When Better Call Saul begins, Jimmy is working as a public defender—the "attorney that will be provided for you if you cannot afford one" as guaranteed in the Miranda rights read upon arrest. He isn't paid as much as he'd like by the city of Albuquerque for his services: $700, according to his paycheck. Also on that check: Jimmy's address of record, which is 160 Juan Tabo NE. That same street was previously mentioned on Breaking Bad. When Walt sends Jesse to kill fellow meth-maker Gale, it's to Gale's home at 6353 Juan Tabo, Apartment 6. That means Gale lived down the street from Jimmy, who was sleeping in the back room of the nail salon that he kept as his office. (In real life, the building at 160 Juan Tabo NE really is a nail salon.)

Belize is a very important country

By the end of the first season of Better Call Saul, Jimmy is still trying to attract elderly clients by volunteering at a retirement home, working as a bingo caller. A bunch of B numbers in a row make Jimmy slowly lose his cool. As he does so, he keeps having to vamp for B words: "'B' as in 'betrayal,'" "'B' as in 'brother,'" and "'B' as in 'Belize.' Beautiful place. So I've heard. I would love to go there, but let's face it, that's never going to happen." So far, so good for Saul, because on Breaking Bad, "send him to Belize" was a code phrase Saul and Walt would use that meant "have them murdered."

Bank on this reference

Prior to the broadcast of the fifth episode of the second season of Better Call Saul in 2016, the show's official Twitter account teased that Hamlin, Hamlin, McGill would "welcome a familiar business as a new client." The client that lawyer Kim Wexler (Rhea Seehorn) brought in turned out to be Mesa Verde, a massive local financial institution. It also happens to be the same credit union where Walter White started the events of Breaking Bad. He goes there in the pilot episode to withdraw his life savings in order to buy the RV that would become his mobile meth lab.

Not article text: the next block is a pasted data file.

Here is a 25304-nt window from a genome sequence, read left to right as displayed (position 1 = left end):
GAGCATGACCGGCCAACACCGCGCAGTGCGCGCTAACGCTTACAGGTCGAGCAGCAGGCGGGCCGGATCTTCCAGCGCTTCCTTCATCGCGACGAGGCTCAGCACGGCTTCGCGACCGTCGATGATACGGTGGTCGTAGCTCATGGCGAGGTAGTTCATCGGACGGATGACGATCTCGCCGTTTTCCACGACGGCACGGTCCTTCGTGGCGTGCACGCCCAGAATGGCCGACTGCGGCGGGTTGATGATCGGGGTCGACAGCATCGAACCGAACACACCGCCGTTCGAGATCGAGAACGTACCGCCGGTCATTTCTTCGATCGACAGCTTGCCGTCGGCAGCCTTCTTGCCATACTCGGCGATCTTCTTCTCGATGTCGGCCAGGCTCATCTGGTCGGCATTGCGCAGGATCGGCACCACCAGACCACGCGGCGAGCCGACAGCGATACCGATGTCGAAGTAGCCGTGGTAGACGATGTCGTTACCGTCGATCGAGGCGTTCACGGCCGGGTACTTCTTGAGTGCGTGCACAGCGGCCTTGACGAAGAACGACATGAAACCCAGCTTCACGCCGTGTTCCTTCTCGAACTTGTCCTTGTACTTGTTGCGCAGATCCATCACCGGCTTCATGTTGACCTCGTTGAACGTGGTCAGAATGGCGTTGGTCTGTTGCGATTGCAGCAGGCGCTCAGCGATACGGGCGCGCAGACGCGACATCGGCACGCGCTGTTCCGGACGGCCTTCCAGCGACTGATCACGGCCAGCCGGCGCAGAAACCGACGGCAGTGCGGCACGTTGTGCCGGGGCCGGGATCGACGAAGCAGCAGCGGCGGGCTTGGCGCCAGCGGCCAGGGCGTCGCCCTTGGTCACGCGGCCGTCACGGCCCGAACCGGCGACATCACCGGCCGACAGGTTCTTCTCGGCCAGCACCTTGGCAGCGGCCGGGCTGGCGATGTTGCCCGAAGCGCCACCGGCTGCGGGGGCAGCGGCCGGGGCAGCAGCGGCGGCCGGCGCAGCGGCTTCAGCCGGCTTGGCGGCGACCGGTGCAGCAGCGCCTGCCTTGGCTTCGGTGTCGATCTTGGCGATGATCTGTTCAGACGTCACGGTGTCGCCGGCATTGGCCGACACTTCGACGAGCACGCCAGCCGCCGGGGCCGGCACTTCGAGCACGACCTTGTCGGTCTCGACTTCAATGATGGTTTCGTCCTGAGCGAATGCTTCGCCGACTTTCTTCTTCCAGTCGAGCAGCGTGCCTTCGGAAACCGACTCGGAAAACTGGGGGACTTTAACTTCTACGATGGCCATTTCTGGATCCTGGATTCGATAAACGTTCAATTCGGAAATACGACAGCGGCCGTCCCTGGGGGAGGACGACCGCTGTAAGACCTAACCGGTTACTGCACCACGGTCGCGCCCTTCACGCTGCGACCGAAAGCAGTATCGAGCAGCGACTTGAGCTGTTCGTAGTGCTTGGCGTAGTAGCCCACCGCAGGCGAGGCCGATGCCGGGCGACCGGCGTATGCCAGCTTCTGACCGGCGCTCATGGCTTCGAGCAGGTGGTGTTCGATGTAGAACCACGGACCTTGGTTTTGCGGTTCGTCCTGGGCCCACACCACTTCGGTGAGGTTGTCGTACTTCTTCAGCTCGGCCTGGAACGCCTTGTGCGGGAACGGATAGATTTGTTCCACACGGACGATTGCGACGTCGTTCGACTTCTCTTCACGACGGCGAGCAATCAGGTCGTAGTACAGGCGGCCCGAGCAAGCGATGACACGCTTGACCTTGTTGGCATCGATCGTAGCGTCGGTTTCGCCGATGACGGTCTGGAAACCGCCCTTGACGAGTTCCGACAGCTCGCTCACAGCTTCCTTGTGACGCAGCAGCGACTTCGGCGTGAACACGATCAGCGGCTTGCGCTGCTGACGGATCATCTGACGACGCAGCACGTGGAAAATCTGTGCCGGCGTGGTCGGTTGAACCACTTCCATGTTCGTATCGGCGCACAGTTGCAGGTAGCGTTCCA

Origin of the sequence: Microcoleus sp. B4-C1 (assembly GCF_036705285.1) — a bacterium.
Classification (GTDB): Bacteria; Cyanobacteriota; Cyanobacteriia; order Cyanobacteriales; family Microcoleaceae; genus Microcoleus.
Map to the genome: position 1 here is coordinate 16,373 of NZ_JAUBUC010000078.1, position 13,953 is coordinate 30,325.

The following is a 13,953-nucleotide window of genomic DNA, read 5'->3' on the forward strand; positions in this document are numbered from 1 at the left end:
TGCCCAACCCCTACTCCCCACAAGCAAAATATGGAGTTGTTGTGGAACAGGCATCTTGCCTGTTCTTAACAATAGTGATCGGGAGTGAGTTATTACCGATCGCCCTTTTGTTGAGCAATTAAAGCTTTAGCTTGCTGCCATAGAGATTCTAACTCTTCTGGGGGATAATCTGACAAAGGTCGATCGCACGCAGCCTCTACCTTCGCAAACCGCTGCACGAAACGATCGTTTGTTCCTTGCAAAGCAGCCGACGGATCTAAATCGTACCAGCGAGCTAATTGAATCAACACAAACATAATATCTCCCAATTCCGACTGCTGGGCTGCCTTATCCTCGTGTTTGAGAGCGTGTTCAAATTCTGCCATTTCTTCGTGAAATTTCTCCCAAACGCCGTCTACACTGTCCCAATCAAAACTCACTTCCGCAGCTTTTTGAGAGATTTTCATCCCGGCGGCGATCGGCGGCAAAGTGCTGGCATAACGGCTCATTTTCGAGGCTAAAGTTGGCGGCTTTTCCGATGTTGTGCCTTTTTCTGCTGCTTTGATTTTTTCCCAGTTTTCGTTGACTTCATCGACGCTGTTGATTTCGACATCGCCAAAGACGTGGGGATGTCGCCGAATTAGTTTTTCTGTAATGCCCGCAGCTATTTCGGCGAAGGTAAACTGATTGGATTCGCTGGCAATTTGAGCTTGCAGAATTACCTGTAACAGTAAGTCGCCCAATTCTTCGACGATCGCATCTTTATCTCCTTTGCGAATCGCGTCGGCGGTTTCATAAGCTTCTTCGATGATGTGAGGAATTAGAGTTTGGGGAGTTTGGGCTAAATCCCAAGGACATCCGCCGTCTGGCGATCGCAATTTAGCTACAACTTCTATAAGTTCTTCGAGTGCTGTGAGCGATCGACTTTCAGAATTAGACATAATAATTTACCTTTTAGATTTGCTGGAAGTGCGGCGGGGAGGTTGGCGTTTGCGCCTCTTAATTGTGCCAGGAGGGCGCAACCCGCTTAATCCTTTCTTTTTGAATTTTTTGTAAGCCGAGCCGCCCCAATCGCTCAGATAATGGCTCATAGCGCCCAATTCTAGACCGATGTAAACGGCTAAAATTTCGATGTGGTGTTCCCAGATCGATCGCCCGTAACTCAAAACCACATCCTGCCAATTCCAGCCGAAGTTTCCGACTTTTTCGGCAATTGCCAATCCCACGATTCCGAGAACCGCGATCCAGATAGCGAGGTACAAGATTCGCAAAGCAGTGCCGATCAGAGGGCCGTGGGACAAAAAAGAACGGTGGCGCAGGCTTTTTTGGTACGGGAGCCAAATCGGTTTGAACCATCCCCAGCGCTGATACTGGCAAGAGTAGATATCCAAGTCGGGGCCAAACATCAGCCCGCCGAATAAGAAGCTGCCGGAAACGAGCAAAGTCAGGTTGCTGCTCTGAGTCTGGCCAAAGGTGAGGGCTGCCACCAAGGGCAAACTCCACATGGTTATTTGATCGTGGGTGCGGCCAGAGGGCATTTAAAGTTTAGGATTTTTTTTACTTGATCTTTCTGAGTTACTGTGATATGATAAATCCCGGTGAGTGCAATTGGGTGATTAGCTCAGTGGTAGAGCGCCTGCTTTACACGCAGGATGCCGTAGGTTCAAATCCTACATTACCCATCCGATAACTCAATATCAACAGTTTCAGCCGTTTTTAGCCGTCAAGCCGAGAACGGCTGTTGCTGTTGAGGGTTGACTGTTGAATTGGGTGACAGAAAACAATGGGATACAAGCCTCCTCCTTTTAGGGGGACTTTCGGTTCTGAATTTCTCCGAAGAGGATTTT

Mike always packs a lunch

In the Better Call Saul Season 1 episode "Pimento," Mike Ehrmantraut (Jonathan Banks) takes a job as a heavy on a drug deal. One of the other toughs (Steven Ogg) is perplexed that Mike brought along a sandwich—pimento cheese, of course—instead of a gun. But that's just the way Mike rolls. Back on a Season 4 episode of Breaking Bad, Mike and Jesse Pinkman (Aaron Paul) are on a stakeout together. Mike offers Jesse a pimento cheese sandwich.

The origin of Saul's ring

After his old con partner and best friend Marco dies, Jimmy attends the funeral on the Better Call Saul episode "Marco." The mother of the deceased gives Marco's ring to Jimmy, which he reluctantly places on his pinkie finger. This is the same ring that could be occasionally spotted on Saul's pinkie on Breaking Bad. The reference on Saul goes a little deeper. After the funeral, Jimmy and another mourner smoke a cigarette outside the church, and the other guy recognizes the ring. One of the times it's most prominent on Breaking Bad is when Saul holds up a plastic bag containing a cigarette loaded with ricin, which Walt eventually uses to kill Lydia.

The news of Gus's return was hiding in plain sight

Many Breaking Bad characters have shown up on Better Call Saul as younger versions of themselves. Perhaps the most memorable criminal from Breaking Bad was ruthless meth kingpin/fried chicken purveyor Gus Fring (Giancarlo Esposito). He's set to show up in Season 3 of Better Call Saul, but that's old news to hardcore Saul fans, who had figured that out at the end of Season 2. How? The clues were in the season's episode titles: "Switch," "Cobbler," "Amarillo," "Gloves Off," "Rebecca," "Bali Ha'i," "Inflatable," "Fifi," "Nailed," and "Klick." Take the first letter of each title, rearrange them, and it spells out "F-R-I-N-G-S-B-A-C-K." When the code was cracked, Better Call Saul co-creator Peter Gould said, "I guess we really underestimated the genius and hard work of our fans."